She told Minkoff that she planned to be back in Chicago early next month and hoped they might be able to spend some time together then. Yes, sure, of course; he would look forward to it. They kissed, and she patted him, twice, on his bottom as he walked out into the cool hallway of the O’Hare Hilton.
Things progressed quickly. Larissa called to say that she was returning to Chicago two weeks earlier than expected and would have the use of an apartment in the 900 N. Michigan Avenue building that was owned and used as a pied-à-terre by a neighbor of hers in Brentwood. Their week together left Minkoff exhausted. Every night Larissa made reservations at one of those restaurants Minkoff used to read about with less than casual interest in Chicago magazine but had never taken Marlene to: Tru, Trio, and Charlie Trotter’s, where well-connected people ate — a great privilege, apparently, this — in the kitchen. Larissa had acquired tickets to the symphony, to a Goodman Theatre production of Death of a Salesman, to Steppenwolf, where they saw Lady Macbeth deliver her monologue in the nude. Afterward, she and Minkoff retired to the pied-à-terre and did not sleep much.
They were invited to dinner at the apartment, on East Lake Shore Drive, of Larissa’s old high school friend Rita Greenberg, whose own date for the evening was her personal trainer, two decades younger. A locally famous interior decorator of whom Minkoff had never heard was there with his partner. The conversation covered mainly new restaurants and movies and vacation spots. Minkoff hadn’t much to contribute and, despite Larissa’s efforts to bring him into the conversation whenever possible, felt out of it.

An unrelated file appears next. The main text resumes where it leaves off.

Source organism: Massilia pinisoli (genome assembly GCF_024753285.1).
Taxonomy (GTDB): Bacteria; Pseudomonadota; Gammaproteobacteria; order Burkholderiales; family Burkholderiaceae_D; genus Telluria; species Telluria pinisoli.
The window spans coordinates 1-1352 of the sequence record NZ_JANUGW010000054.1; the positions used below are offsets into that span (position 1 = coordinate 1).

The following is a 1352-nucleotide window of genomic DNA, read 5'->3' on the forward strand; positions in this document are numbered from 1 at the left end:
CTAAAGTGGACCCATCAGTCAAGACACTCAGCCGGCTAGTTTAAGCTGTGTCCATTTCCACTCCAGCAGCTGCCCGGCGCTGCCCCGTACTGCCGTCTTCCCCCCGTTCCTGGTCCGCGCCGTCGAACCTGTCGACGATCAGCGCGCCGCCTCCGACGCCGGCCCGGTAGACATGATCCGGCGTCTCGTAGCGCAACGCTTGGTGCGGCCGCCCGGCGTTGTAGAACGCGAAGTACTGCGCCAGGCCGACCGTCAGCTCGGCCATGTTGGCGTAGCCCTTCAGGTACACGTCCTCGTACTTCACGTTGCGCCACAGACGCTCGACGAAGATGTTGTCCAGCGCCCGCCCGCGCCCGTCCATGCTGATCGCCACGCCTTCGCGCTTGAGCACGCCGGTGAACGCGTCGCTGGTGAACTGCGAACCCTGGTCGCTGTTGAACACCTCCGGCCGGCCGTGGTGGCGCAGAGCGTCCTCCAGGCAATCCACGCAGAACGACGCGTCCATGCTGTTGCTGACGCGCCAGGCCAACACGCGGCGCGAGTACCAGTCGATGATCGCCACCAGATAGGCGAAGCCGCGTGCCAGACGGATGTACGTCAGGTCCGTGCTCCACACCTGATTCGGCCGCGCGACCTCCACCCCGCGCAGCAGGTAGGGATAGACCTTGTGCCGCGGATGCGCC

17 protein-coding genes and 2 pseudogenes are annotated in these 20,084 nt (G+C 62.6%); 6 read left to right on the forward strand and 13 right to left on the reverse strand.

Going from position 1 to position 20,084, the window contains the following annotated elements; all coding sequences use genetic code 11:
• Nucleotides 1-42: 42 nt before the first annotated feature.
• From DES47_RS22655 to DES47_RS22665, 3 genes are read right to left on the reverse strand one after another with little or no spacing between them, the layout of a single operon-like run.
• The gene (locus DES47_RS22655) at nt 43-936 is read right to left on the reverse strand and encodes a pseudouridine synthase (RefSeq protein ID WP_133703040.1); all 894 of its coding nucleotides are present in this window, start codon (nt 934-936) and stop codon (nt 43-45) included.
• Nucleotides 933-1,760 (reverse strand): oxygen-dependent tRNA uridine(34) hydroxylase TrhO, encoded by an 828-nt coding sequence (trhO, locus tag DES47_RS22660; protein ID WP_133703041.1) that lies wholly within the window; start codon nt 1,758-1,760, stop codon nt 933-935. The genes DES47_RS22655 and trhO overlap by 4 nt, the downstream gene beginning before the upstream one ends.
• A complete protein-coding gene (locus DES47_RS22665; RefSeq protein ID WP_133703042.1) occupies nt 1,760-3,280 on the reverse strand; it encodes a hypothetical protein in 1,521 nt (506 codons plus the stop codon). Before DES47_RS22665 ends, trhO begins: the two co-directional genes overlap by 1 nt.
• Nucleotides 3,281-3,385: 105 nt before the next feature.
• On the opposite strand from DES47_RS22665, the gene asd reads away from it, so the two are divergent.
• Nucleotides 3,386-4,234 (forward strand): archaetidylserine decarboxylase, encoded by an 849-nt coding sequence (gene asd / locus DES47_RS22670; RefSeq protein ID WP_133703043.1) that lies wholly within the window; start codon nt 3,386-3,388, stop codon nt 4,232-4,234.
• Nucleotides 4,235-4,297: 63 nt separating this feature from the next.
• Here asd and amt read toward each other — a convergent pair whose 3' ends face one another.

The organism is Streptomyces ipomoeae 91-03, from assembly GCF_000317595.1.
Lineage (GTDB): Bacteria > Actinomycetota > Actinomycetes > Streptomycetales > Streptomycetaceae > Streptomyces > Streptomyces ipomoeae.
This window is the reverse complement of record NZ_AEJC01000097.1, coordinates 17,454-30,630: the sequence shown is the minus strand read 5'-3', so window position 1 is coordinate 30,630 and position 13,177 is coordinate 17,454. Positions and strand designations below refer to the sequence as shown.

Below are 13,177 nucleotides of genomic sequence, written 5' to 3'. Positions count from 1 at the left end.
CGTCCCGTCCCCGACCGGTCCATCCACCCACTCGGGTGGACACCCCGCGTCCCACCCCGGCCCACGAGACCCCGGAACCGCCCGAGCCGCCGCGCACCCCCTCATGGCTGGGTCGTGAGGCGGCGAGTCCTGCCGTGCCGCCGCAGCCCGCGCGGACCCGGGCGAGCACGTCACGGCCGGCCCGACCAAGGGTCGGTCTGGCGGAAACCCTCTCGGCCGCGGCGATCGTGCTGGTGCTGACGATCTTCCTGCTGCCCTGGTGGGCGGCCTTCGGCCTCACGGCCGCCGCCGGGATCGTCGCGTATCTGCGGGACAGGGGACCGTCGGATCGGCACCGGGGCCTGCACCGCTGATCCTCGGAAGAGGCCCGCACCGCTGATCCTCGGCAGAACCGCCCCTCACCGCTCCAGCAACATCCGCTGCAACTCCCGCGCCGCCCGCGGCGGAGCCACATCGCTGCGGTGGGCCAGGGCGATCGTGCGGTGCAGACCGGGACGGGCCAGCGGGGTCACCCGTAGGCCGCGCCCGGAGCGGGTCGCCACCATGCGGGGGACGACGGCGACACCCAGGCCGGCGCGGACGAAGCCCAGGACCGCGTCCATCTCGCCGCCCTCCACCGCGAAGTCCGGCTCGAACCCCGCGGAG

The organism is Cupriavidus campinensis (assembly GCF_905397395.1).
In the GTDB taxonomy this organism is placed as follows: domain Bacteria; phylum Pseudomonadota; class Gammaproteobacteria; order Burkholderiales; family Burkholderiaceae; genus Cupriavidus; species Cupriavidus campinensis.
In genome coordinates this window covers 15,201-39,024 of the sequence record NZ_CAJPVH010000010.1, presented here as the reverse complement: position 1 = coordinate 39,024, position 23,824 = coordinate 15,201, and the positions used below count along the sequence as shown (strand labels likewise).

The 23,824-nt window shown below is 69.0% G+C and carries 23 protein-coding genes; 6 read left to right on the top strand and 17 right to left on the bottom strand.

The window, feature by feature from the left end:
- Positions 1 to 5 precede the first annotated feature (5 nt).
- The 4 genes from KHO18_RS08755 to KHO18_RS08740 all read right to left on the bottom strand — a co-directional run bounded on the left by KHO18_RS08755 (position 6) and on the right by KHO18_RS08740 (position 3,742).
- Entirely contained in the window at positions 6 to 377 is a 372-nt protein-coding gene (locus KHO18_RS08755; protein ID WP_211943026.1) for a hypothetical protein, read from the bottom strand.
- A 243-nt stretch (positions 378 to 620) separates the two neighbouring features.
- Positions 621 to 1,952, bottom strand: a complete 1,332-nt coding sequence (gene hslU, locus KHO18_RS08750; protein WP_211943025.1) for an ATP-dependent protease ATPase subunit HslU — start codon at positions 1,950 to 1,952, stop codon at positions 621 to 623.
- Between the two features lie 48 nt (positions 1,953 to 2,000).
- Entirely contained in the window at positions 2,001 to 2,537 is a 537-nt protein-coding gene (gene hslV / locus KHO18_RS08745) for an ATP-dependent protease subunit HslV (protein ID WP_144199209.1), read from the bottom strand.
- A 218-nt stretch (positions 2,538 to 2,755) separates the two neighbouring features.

Perhaps it was just fatigue. Minkoff worked long hours. He began making his rounds at Rush–St. Luke’s at seven a.m. He saw twenty patients a day. His schedule was no heavier this week than any other, except that instead of shuffling off to bed at nine-thirty every night, he was out with Larissa Friedman, whose energy, in bed or out on Michigan Avenue, appeared to be inexhaustible.
Minkoff was also distracted by a pathologist’s report he received earlier in the day. It confirmed that one of his oldest patients, Maury Gordon, had pancreatic cancer. Maury — he had insisted that Minkoff, whom he always called Doc, call him that — was a wealthy man of eighty-five. He was large — six foot one, close to 220 pounds — and in his dress and manner gave off fumes of high prosperity. He had owned seven or eight movie theaters around Chicago, which he sold at just the right time, before the multiplexes took over. He had invested well and, as he put it to Minkoff one day at the conclusion of his annual physical, was “out of the financial wars before I was fifty.”
Maury Gordon had a taste for ample generalizations. “If you have eighteen or so million in the bank it’s awfully easy to relax and be an entirely moral man,” he once said, “though I realize lots of money doesn’t have this effect on certain chazerim, who, let’s face it, wouldn’t be content with eighteen billion.”
When he turned sixty-five, Maury Gordon began getting physicals twice a year. He also came in once a month for a B12 shot. Over the course of four decades, their relationship gradually deepened. Shortly after Marlene’s death, Maury asked Minkoff if he thought he would remarry. A bit put off by the question, Minkoff said that he didn’t feel it was a pressing question just then.
“Oh, well, married, single,” Maury Gordon said, “neither is a solution.”
“A solution?” Minkoff asked. “What’s the problem?”